Donald Trump Is Wrong to Keep U.S. Troops in Syria With Pointless Mission Creep | Opinion

On April 14, President Donald Trump gave the word for the U.S. to join with the British and French militaries in launching precision missiles against three suspected chemical weapons facilities in Syria. Tactically, the mission was a total success: All three targets were utterly annihilated.

Strategically, however, the mission was almost without meaning and contributed nothing to American security or prosperity. The most effective thing the president could do now would be to immediately withdraw the 2,000 American troops in Syria.

Shortly after Trump's inauguration, he said he was going to make good on a campaign promise to destroy the Islamic State militant group (ISIS), and substantially increased the number of U.S. combat troops, trainers, and air controllers in Syria.

Those troops were intended to support the Syrian Democratic Forces (SDF) in their drive to liberate ISIS' self-proclaimed capital of Raqqa. With a dramatic increase in the number of airstrikes compared to the Obama era, the U.S.-led airstrikes were decisive in allowing the SDF to fully liberate Raqqa in October.

Syrian children hold up a banner bearing the image of US President Donald J. Trump with the word 'Killer' in Turkish and the Arabic phrase 'Trump is a killer of children' during a demonstration in the rebel-held town of Azaz in northern Syria on January 19, 2018, in support of a joint rebel and Turkish military operation against Syrian-Kurdish forces in Afrin. NAZEER AL-KHATIB/AFP/Getty Images

At that time, the tactical mission that the president assigned the ground forces was successfully accomplished, and those troops should have redeployed to the U.S. The Kurds, Arabs and Christians that made up the SDF always knew they were going to have to live in Syria after ISIS was defeated, and that they would have to come to some sort of agreement with the Syrian authorities.

When I visited Iraqi Kurdistan in 2016, I spoke with a number of officials from the Kurdish Regional Government who confided that the Kurds had been secretly working with Syrian regime officials to find a mutually agreeable accommodation in Syria after ISIS had been vanquished.

It was never American policy to permanently provide security for the Kurds, and thus after the tactical mission was accomplished, U.S. troops should have come home. Instead, the Trump Administration took no action to bring them home, and military officials went in search of new missions.

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During the 2016 election, then-candidate Trump was an early and frequent critic of open-ended military adventures and promised, "no more nation-building." One might have expected that now-President Trump would have been the first to redeploy the troops. But many in Washington's foreign policy establishment began advocating for a new mission set. Former Secretary of State Rex Tillerson was apparently swayed by their arguments.

On January 17, Tillerson said the troops should stay in Syria, and laid out five objectives that the force was to accomplish. The New York Times summarized Tillerson's goals as "ensuring that the Islamic State and Al-Qaeda never re-emerge; supporting the United Nations-led political process; diminishing Iran's influence; making sure the country is free of weapons of mass destruction (WMD); and helping refugees to return after years of civil war."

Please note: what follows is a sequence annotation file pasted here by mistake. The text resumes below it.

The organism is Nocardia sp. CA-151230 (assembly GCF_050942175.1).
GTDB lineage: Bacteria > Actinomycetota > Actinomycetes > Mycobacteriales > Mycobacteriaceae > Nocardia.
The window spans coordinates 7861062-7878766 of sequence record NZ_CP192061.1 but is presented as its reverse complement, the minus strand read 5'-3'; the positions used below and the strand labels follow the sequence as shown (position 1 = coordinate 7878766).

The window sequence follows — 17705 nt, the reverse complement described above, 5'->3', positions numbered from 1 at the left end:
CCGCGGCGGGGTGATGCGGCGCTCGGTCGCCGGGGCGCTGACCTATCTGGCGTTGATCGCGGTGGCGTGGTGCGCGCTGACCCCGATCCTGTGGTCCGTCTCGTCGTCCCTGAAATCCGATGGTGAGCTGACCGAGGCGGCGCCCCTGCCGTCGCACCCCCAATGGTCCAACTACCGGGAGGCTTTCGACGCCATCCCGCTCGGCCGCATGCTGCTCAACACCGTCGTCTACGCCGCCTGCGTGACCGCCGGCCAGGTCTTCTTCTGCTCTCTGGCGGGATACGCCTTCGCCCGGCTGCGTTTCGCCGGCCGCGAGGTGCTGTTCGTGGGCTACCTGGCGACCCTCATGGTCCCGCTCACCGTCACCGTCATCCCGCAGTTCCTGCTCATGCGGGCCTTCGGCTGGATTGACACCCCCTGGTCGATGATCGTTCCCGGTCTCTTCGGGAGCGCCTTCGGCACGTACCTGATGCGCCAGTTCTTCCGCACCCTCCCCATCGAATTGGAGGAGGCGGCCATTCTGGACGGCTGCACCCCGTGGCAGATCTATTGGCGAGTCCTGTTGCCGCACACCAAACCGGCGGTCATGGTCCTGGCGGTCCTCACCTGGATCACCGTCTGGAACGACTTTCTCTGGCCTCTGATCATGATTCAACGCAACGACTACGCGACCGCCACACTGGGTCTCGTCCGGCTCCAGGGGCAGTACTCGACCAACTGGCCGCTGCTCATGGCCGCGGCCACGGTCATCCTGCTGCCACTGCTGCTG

A boy sits on a chair along a damaged street at the city of Douma in Damascus, Syria April 16, 2018. REUTERS/Ali Hashisho

A strong argument should have been made that the mission set he articulated had nothing to do with an imminent threat to U.S. security and thus for American troops to have remained on the ground in a sovereign state, the U.S. Congress should have weighed in and either authorized it or ended the mission. There is, however, a much more persuasive argument to have been made against the adoption of those goals: In addition to being unnecessary for American security, they are militarily unachievable.

First, there are only 2,000 U.S. troops in Syria, which is a literal drop in the bucket compared to the vast amount of territory and the scores of competing interests, and they control no more than tiny shards of land. They have no influence whatsoever over 99% of the country and thus have zero chance of ensuring Al-Qaeda or ISIS never re-emerge. Second, the U.S. has virtually no engagement in the various peace initiatives, and those troops would therefore have no influence in its outcome.

"Diminishing Iran's influence" is not a military mission and can't be measured. As noted above, since U.S. troops are so few in number and control no meaningful amount of terrain, it is likewise a physical impossibility to "make sure" Syria is free of WMD. Helping refugees return home is the very definition of 'nation-building' and not an appropriate use of combat troops.

I served in Afghanistan at the height of the 2010 surge when there were 140,000 NATO troops and over 300,000 government troops on our side, and we could not accomplish those missions. Given that the Syrian Armed Forces, the Russians, the Iranians, and many Al-Qaeda-backed militia in the country oppose our presence—not to mention the civil population—it is clear those troops cannot accomplish any objective that contributes to American national security.

Every day those U.S. troops remain in Syria, we remain saddled with enormous strategic risk, yet their presence does not even include the possibility of protecting U.S. security or vital national interests. We have much to lose and little to gain. Trump should withdraw U.S. troops from Syria as soon as possible.

Lt. Col. Daniel L. Davis is a retired US Army officer, a foreign policy and defense expert, and Senior Fellow at Defense Priorities.

The views expressed in this article are the author's own.​